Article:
This is reminding us as a society that we are built for community. I love all the stories from places like Italy or New York where people are finding ways to engage outside their windows, even while social distancing. I wonder if we might go back to more front porches on our houses rather than decks hidden behind fences in our back yards. 

The church has an opportunity to build genuine community better than any organization. It’s part of our original design. May we never again confuse the simplicity of this basic human need for relationships with structured programs or traditions. 

Additionally, churches are coming together for their communities. Perhaps this will continue and some of the walls between churches in our communities will be lowered and we will do more together to truly be the Body of Christ in our communities.

Talking about faith will be more culturally acceptable. People have needed hope more in the last few weeks than in recent memory. The Church has the corner on providing a sense of faith and hope.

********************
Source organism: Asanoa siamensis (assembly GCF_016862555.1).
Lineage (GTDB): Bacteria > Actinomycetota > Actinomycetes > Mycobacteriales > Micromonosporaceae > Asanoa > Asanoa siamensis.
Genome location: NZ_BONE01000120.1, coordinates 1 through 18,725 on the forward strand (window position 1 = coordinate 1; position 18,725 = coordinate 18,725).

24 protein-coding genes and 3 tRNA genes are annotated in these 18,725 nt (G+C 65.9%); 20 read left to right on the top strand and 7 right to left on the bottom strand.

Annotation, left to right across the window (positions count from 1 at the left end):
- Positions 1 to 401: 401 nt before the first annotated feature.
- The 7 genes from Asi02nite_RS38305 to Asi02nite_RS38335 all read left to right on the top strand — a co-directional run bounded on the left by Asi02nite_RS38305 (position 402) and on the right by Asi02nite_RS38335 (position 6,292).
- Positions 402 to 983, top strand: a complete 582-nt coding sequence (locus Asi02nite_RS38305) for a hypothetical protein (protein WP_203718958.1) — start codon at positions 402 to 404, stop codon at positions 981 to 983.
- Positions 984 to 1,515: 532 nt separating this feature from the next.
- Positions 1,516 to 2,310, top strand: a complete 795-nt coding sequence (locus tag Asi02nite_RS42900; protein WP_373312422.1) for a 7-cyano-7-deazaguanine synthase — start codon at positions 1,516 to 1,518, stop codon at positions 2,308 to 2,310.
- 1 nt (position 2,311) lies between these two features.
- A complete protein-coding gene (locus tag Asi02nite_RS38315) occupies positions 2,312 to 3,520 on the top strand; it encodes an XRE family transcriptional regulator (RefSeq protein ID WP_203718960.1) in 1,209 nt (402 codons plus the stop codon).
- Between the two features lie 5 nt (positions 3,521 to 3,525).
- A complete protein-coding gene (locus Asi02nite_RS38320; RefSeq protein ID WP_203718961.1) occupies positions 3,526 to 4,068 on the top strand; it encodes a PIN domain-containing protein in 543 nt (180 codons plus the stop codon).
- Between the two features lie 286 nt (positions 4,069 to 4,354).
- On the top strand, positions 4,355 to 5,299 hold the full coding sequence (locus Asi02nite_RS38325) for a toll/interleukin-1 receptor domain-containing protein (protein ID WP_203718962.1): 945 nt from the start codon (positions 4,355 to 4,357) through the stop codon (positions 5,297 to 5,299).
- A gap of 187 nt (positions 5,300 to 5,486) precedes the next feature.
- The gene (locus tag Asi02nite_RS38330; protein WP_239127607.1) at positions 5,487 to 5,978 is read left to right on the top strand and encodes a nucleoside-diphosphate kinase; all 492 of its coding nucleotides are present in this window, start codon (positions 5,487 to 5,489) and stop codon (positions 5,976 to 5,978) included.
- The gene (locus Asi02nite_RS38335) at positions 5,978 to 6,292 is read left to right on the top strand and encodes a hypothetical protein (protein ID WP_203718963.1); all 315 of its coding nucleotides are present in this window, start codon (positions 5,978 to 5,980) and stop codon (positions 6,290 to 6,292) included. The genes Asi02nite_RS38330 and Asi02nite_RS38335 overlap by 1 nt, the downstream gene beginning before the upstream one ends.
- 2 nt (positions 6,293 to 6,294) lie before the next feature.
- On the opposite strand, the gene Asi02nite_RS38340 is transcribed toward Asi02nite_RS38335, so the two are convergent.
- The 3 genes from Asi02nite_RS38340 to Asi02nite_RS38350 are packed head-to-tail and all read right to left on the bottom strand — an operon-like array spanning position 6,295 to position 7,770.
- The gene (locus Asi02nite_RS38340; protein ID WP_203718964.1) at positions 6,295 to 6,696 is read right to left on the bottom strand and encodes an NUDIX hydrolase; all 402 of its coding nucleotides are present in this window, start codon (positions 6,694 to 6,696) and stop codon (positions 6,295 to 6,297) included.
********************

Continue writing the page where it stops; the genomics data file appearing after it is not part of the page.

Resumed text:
I’ve seen less shaming online for people expressing their faith. I’m sure it’s still there, but it seems less prevalent in the feeds and posts I’ve encountered. I think we have been given a unique opportunity as a Church to truly live what we believe even more boldly than we may have in recent years. This could be our finest hour to let our lights shine. 

Those are just a few initial thoughts I’m processing. I naturally try to look for the positives. I know God has guaranteed His Church a place in our society. May we come through this crisis with that place more defined, at least in our minds, than before the crisis began. 

7 Ideas To Feel Productive During Quarantine and Social Distancing

By | Christians, Family | No Comments

Many people are stuck at home during this Coronavirus pandemic. For the first week or so it might be fun. After a week or more, some will become stir crazy. It may require discipline not to lose patience with the situation. 

When much of life is out of our control, it is often therapeutic to focus on some things you can control. 

I previously posted some ideas to help with children – especially elementary aged

Here are 7 ideas of things you may be able to do at home.